Race car electronic circuit

Discussion in 'The Projects Forum' started by kayekit, Aug 7, 2014.

  1. kayekit

    Thread Starter New Member

    Aug 7, 2014
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    I am working with a Fab Lab to develop a workshop in which a toy car will be designed, 3d printed and raced with a built circuit.

    I need to design the electronic circuit, but it is not really an area of expertise for me.

    I have attached a circuit diagram for what i need but ill also describe it.

    [​IMG]


    I have a:

    2x 1.5v AAA batteries
    2x LED
    1x micro switch
    1x on on switch
    2x resistors
    1x motor - http://www.rapidonline.com/electrical-power/3v-12200-rpm-miniature-motor-37-0146


    • I plan to have the motor able to run on 2 settings high speed and low speed.
    • As the motor is 1.5v to 4.5v, i think this should be low- 1.6v and high- 3v
    • I want the led to run the same brightness on both high and low settings.
    • I can't for the life of me figure out the value of the resistors that i need to put in...

    Please help me figure out the resistors i need to get this working!!
    I do not have long before i need to order parts!

    It probably is not necessary, but if anyone knows a more elaborate but cheep way to do this then please let me know!
    It is for a workshop and i want them to have to think it through and take a wile to solder it together.
     
  2. mcgyvr

    AAC Fanatic!

    Oct 15, 2009
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  3. mcgyvr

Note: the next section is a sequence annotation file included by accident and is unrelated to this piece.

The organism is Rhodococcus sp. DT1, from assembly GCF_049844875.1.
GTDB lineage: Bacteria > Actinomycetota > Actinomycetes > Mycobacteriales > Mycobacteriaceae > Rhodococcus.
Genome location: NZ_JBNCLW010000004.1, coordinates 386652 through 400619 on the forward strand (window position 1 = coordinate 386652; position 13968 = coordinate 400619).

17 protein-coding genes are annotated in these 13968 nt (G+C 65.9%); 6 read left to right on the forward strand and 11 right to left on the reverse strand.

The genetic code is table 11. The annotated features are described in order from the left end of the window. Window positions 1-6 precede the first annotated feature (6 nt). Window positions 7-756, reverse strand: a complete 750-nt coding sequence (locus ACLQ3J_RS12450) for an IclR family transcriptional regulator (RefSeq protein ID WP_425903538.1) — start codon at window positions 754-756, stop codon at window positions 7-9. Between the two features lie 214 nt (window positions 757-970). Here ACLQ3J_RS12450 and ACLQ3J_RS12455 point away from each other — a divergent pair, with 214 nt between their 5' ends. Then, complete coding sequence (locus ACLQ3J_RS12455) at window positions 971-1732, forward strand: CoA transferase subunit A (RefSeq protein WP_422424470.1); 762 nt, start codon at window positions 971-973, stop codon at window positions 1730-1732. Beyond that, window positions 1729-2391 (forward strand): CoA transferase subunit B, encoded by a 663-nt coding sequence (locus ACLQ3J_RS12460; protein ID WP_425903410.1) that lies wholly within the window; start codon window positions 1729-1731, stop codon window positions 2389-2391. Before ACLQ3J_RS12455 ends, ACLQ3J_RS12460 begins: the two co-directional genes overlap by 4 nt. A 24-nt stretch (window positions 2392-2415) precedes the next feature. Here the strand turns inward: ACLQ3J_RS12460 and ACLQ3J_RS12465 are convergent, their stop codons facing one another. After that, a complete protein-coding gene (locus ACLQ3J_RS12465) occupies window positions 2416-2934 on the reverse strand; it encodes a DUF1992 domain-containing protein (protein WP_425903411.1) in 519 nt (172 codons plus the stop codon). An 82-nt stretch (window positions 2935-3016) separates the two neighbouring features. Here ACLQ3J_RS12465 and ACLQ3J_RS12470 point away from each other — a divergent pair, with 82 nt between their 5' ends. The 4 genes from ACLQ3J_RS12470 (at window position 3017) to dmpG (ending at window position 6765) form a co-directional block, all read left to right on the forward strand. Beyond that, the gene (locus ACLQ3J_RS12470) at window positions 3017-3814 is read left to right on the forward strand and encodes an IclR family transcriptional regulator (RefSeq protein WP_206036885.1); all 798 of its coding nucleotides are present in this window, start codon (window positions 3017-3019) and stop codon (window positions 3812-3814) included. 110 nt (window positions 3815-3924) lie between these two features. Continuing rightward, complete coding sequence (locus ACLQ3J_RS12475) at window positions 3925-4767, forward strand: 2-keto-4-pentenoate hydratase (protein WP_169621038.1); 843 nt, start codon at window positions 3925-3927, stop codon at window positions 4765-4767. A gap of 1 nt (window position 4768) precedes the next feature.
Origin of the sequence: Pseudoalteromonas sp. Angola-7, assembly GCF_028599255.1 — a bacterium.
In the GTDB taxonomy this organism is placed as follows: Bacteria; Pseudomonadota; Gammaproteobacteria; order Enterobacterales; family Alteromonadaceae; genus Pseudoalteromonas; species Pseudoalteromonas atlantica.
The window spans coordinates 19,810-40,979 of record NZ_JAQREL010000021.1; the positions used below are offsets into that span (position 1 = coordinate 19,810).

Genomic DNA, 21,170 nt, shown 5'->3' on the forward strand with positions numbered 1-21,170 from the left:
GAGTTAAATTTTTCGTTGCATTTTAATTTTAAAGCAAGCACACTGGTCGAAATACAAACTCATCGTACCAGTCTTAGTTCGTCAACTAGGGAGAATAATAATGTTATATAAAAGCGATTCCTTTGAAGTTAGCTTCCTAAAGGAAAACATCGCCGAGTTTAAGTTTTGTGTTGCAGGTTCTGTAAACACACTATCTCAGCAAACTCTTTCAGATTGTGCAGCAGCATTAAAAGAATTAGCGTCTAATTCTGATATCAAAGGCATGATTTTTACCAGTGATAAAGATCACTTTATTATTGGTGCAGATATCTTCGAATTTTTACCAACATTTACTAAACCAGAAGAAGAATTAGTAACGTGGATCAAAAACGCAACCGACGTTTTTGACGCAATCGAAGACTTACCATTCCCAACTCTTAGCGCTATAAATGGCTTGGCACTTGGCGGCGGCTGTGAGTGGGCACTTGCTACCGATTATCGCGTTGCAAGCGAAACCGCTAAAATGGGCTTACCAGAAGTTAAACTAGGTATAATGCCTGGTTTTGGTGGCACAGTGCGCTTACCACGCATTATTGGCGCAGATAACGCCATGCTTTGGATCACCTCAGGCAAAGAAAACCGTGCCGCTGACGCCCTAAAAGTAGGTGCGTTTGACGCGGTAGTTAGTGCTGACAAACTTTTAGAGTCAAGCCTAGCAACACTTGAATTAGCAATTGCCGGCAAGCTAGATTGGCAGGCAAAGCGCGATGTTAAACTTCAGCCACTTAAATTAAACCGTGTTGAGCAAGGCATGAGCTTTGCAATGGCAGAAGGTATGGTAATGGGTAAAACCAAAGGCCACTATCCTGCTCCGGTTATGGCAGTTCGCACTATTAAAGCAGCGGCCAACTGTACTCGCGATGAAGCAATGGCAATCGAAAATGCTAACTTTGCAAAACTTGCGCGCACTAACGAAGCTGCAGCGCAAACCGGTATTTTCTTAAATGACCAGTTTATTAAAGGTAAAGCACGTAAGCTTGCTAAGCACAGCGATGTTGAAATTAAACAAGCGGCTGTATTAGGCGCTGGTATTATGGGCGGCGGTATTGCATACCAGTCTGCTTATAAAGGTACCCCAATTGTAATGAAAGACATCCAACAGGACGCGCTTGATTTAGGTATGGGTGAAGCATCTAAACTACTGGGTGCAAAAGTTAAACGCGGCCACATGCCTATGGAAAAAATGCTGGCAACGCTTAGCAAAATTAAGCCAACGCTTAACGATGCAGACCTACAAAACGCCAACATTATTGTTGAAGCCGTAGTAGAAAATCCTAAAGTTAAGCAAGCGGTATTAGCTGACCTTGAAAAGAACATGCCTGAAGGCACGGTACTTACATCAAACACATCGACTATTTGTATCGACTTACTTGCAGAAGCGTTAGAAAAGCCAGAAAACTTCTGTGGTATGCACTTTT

AAC Fanatic!

    Oct 15, 2009
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  4. kayekit

    Thread Starter New Member

    Aug 7, 2014
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    0
    Thanks for the responses, but none of them realy help me, I am using 2 aaa batterys in series.. just didn't explain it well as I thought my parts list would imply it.

    all I need it either 2 resistors to make the values I need across the motor, of a full circuit for a more complicated version of what I need to do.

    I know ohms law and how to use it, but for some reasons I can't get my multi meter to give me reliable readings... I also have no idea how to find the resistance of a motor, and the led resistances seem to change as the get warm.

    can anyone please just give me values that will work? Or an alternative circuit...
     
  5. djsfantasi

    AAC Fanatic!

    Apr 11, 2010
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    I believe mcgyvr has done just that. Although I'd duplicate the resistor/LED pair for your second light. What is wrong with his solution?
     
  6. mcgyvr

    AAC Fanatic!

    Oct 15, 2009
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    I don't know what the second LED is even for.. maybe "headlights" on the car.. Then yes just put another resistor/led in parallel with the other one.
     
  7. mcgyvr

    AAC Fanatic!

    Oct 15, 2009
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    LED's are diodes and not your typical resistive load.. They need to be fed a constant current which is what the resistor before the LED is doing. Without getting way over your head.. treat them like they don't have a resistance. They will take all the current available until they go up in smoke.
    The schematic I posted is the best way to accomplish your goal.
    Do you want it "more complicated" or something?
     
  8. ErnieM

    AAC Fanatic!

    Apr 24, 2011
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    Motors are even worse then LEDs in predicting the current, as (hopefully!) the majority of the current going thru the motor is being used to do useful work: make the car move.

    The only way I see to predict the reistors is to do some experiments. Full out at 3V is easy (no resistor), but the slow speed needs some work. Perhaps try connecting the motor to just one battery and see what current it draws, then use that value to compute a dropping resistor (R = 1.5V / current measured).

    That's a hard measurement to make, since to do it properly the car shold be in freely driving on it's motor.
     
    Last edited: Aug 8, 2014
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